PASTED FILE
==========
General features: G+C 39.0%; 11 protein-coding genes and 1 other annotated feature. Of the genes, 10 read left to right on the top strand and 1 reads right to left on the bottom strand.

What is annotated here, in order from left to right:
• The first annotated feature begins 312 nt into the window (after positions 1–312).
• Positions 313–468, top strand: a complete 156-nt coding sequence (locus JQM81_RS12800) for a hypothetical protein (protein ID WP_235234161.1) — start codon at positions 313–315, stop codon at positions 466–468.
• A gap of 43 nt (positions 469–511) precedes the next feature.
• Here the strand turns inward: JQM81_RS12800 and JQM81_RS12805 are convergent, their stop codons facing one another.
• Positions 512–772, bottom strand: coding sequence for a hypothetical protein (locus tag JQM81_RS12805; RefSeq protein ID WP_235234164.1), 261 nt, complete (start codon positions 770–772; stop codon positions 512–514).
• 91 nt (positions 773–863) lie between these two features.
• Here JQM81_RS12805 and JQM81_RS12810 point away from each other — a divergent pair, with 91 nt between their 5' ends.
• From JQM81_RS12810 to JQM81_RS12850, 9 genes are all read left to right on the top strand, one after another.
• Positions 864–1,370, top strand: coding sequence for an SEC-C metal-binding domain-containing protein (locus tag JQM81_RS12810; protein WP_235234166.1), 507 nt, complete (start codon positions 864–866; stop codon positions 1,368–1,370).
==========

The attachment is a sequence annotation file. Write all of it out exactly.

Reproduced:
General features: G+C 39.0%; 11 protein-coding genes and 1 other annotated feature. Of the genes, 10 read left to right on the top strand and 1 reads right to left on the bottom strand.

What is annotated here, in order from left to right:
• The first annotated feature begins 312 nt into the window (after positions 1–312).
• Positions 313–468, top strand: a complete 156-nt coding sequence (locus JQM81_RS12800) for a hypothetical protein (protein ID WP_235234161.1) — start codon at positions 313–315, stop codon at positions 466–468.
• A gap of 43 nt (positions 469–511) precedes the next feature.
• Here the strand turns inward: JQM81_RS12800 and JQM81_RS12805 are convergent, their stop codons facing one another.
• Positions 512–772, bottom strand: coding sequence for a hypothetical protein (locus tag JQM81_RS12805; RefSeq protein ID WP_235234164.1), 261 nt, complete (start codon positions 770–772; stop codon positions 512–514).
• 91 nt (positions 773–863) lie between these two features.
• Here JQM81_RS12805 and JQM81_RS12810 point away from each other — a divergent pair, with 91 nt between their 5' ends.
• From JQM81_RS12810 to JQM81_RS12850, 9 genes are all read left to right on the top strand, one after another.
• Positions 864–1,370, top strand: coding sequence for an SEC-C metal-binding domain-containing protein (locus tag JQM81_RS12810; protein WP_235234166.1), 507 nt, complete (start codon positions 864–866; stop codon positions 1,368–1,370).